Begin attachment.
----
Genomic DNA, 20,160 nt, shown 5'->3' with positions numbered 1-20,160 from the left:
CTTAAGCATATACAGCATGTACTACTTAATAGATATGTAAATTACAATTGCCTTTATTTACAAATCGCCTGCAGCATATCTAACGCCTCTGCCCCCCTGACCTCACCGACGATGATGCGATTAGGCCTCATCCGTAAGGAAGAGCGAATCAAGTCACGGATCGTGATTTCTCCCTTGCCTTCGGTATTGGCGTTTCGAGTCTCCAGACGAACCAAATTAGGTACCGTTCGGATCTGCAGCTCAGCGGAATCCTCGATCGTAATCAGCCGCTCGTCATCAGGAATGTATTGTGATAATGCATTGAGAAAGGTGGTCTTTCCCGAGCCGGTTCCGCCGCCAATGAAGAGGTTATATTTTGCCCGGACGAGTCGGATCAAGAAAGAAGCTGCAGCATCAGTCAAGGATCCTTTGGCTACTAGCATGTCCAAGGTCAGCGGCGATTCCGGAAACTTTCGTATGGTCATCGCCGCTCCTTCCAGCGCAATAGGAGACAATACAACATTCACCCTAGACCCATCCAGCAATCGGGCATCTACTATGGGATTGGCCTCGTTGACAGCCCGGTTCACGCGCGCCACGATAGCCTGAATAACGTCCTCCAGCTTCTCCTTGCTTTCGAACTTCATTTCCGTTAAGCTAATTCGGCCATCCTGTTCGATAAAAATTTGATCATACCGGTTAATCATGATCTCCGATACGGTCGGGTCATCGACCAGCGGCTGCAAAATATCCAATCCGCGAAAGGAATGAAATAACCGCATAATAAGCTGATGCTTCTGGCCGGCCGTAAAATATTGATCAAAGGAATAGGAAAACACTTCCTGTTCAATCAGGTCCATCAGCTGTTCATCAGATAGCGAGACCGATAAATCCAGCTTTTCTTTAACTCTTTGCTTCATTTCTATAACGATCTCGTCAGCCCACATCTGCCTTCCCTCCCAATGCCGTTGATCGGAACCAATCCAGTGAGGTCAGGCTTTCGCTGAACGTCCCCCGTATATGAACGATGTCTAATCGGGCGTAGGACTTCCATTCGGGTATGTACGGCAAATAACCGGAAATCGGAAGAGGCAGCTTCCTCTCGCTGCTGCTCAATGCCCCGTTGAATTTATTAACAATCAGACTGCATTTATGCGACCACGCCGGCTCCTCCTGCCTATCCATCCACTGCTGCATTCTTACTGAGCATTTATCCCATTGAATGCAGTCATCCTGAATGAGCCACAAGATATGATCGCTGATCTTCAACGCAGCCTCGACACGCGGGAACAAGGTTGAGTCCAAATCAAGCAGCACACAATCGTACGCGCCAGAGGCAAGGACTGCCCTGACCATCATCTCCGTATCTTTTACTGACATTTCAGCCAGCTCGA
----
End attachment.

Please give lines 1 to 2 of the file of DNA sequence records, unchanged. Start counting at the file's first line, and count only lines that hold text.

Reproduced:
Genomic DNA, 20,160 nt, shown 5'->3' with positions numbered 1-20,160 from the left:
CTTAAGCATATACAGCATGTACTACTTAATAGATATGTAAATTACAATTGCCTTTATTTACAAATCGCCTGCAGCATATCTAACGCCTCTGCCCCCCTGACCTCACCGACGATGATGCGATTAGGCCTCATCCGTAAGGAAGAGCGAATCAAGTCACGGATCGTGATTTCTCCCTTGCCTTCGGTATTGGCGTTTCGAGTCTCCAGACGAACCAAATTAGGTACCGTTCGGATCTGCAGCTCAGCGGAATCCTCGATCGTAATCAGCCGCTCGTCATCAGGAATGTATTGTGATAATGCATTGAGAAAGGTGGTCTTTCCCGAGCCGGTTCCGCCGCCAATGAAGAGGTTATATTTTGCCCGGACGAGTCGGATCAAGAAAGAAGCTGCAGCATCAGTCAAGGATCCTTTGGCTACTAGCATGTCCAAGGTCAGCGGCGATTCCGGAAACTTTCGTATGGTCATCGCCGCTCCTTCCAGCGCAATAGGAGACAATACAACATTCACCCTAGACCCATCCAGCAATCGGGCATCTACTATGGGATTGGCCTCGTTGACAGCCCGGTTCACGCGCGCCACGATAGCCTGAATAACGTCCTCCAGCTTCTCCTTGCTTTCGAACTTCATTTCCGTTAAGCTAATTCGGCCATCCTGTTCGATAAAAATTTGATCATACCGGTTAATCATGATCTCCGATACGGTCGGGTCATCGACCAGCGGCTGCAAAATATCCAATCCGCGAAAGGAATGAAATAACCGCATAATAAGCTGATGCTTCTGGCCGGCCGTAAAATATTGATCAAAGGAATAGGAAAACACTTCCTGTTCAATCAGGTCCATCAGCTGTTCATCAGATAGCGAGACCGATAAATCCAGCTTTTCTTTAACTCTTTGCTTCATTTCTATAACGATCTCGTCAGCCCACATCTGCCTTCCCTCCCAATGCCGTTGATCGGAACCAATCCAGTGAGGTCAGGCTTTCGCTGAACGTCCCCCGTATATGAACGATGTCTAATCGGGCGTAGGACTTCCATTCGGGTATGTACGGCAAATAACCGGAAATCGGAAGAGGCAGCTTCCTCTCGCTGCTGCTCAATGCCCCGTTGAATTTATTAACAATCAGACTGCATTTATGCGACCACGCCGGCTCCTCCTGCCTATCCATCCACTGCTGCATTCTTACTGAGCATTTATCCCATTGAATGCAGTCATCCTGAATGAGCCACAAGATATGATCGCTGATCTTCAACGCAGCCTCGACACGCGGGAACAAGGTTGAGTCCAAATCAAGCAGCACACAATCGTACGCGCCAGAGGCAAGGACTGCCCTGACCATCATCTCCGTATCTTTTACTGACATTTCAGCCAGCTCGA